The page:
It might be controversial in some circles, but I absolutely love Steak Tartare. There’s something about raw meat that scratches a primal culinary itch every now and again. Italians have their own take on the dish from the region of Piemonte called carne cruda (meaning simply “raw meat”), which is variously styled alla piemontese, after the region, or all’albese, after the picturesque town of Alba.
In the usual Italian manner, the approach is utterly simple: finely minced best quality beef (or veal) is perfumed with olive oil, salt and pepper and a hint of garlic, then brightened with a few drops of lemon juice just before serving.
Carne cruda can be served as is, but it’s often dressed up with toppings: shavings of parmigiano-reggiano, thin slices of mushroom or, for really special occasions, shavings of the white truffles for which Alba is renowned. You can also garnish your carne cruda with tender greens, fresh herbs, tomato slices or even a drizzle of salsa verde if you like.
Whether you serve it plain or fancy, carne cruda makes for an elegant no cook antipasto or light main course. And although it’s sometimes considered an autumn and winter dish—since that’s when truffles and mushrooms are in season—I think it’s also perfectly lovely warm weather fare.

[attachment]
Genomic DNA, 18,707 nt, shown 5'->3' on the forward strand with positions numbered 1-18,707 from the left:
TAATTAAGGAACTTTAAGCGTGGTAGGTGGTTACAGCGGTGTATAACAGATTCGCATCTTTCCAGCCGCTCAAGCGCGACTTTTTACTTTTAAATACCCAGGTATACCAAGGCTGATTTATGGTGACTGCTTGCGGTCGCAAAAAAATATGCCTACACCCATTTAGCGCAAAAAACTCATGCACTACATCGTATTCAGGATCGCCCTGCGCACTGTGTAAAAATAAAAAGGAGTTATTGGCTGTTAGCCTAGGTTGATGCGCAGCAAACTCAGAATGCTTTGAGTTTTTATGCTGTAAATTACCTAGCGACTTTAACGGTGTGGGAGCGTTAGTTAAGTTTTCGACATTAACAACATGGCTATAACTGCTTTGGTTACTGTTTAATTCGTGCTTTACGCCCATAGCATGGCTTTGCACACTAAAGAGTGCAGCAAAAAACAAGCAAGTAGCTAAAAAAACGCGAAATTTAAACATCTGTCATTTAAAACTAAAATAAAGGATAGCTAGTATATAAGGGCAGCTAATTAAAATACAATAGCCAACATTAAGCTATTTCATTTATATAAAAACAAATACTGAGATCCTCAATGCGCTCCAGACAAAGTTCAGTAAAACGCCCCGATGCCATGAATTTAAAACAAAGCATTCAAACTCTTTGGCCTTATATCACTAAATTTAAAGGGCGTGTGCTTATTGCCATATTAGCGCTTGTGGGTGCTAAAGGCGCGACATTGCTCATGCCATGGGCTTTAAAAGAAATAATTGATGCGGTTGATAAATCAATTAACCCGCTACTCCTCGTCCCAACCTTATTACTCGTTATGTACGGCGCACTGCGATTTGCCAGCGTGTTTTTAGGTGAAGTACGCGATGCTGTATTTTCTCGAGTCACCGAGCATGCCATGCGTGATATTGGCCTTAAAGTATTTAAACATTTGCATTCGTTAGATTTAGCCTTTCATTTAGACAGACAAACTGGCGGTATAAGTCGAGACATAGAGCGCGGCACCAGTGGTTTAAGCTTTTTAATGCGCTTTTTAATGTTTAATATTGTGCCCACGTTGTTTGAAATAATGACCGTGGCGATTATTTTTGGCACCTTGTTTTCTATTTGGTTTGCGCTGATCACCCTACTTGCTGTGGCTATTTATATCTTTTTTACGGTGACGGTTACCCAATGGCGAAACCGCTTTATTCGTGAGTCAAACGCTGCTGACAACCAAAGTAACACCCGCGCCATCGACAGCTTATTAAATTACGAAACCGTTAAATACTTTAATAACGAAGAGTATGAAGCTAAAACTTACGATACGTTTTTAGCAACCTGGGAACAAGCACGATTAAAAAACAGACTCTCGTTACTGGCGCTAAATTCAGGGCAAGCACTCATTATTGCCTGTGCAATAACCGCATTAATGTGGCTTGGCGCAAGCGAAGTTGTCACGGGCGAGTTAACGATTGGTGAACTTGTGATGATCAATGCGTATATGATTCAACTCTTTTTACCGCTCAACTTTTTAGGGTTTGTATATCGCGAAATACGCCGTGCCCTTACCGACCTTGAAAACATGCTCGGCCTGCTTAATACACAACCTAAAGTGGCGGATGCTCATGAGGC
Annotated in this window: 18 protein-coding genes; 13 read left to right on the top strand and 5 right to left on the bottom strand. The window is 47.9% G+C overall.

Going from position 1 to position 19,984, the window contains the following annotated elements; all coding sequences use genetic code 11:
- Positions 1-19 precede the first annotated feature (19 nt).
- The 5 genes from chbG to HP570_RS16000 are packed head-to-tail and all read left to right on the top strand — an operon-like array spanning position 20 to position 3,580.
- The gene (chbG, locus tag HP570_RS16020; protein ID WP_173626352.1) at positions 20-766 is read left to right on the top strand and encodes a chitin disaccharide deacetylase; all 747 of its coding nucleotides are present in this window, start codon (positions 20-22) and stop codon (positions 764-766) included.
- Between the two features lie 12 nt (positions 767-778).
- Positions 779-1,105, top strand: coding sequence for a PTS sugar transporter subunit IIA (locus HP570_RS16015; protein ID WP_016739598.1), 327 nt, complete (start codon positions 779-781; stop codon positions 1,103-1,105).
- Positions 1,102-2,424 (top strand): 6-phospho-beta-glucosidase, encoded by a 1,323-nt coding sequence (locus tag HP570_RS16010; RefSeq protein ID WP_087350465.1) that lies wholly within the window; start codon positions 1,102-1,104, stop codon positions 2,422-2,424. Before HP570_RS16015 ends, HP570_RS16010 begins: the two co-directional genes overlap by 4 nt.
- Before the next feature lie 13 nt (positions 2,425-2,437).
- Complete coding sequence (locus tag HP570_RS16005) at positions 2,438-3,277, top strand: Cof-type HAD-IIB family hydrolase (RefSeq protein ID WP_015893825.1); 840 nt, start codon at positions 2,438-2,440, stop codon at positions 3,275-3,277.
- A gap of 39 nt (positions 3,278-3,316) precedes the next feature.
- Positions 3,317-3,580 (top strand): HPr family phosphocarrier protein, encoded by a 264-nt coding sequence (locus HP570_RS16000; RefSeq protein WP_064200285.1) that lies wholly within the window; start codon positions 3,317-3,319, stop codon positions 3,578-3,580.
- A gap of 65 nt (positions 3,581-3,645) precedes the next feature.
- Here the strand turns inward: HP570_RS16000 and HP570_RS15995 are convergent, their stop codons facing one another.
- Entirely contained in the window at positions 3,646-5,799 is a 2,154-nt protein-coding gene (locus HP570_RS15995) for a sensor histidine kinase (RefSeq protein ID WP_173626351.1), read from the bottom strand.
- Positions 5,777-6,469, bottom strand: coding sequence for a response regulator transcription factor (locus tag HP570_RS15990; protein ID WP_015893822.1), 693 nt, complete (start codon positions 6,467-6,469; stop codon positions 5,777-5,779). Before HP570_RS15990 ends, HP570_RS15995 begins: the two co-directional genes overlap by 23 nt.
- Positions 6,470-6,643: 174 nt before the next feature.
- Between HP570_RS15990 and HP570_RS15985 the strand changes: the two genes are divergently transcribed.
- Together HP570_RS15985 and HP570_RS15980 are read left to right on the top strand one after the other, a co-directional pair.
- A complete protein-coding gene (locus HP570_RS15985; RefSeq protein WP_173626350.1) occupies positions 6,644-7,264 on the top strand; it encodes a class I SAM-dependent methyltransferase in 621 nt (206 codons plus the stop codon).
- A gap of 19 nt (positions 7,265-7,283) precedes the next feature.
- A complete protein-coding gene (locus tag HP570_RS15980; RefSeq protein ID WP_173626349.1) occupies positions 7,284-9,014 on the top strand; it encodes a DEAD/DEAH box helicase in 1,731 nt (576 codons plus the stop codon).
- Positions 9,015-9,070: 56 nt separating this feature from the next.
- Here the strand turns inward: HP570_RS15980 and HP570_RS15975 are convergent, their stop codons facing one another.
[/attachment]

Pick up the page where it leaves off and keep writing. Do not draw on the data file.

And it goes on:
- 1 kilo (2 lbs) beef or veal filet, from a lean and tender cut (see Notes)
- A good drizzle of olive oil, q.b.
- salt and pepper, to taste
- a few drops of freshly squeeze lemon juice (or more to taste)
- 1 clove garlic
For the toppings (optional and all to taste):
- Shavings of parmigiano-reggiano
- Finely sliced mushroom caps
- Shavings of white truffle
For the garnish (optional):
- Arugula, watercress, microgreens or any other tender salad green
- Fresh herbs such as parsley or thyme, minced or left whole
- A drizzle of salsa verde
- Tomato slices
Take the beef and mince it as finely as you can manage with a sharp knife.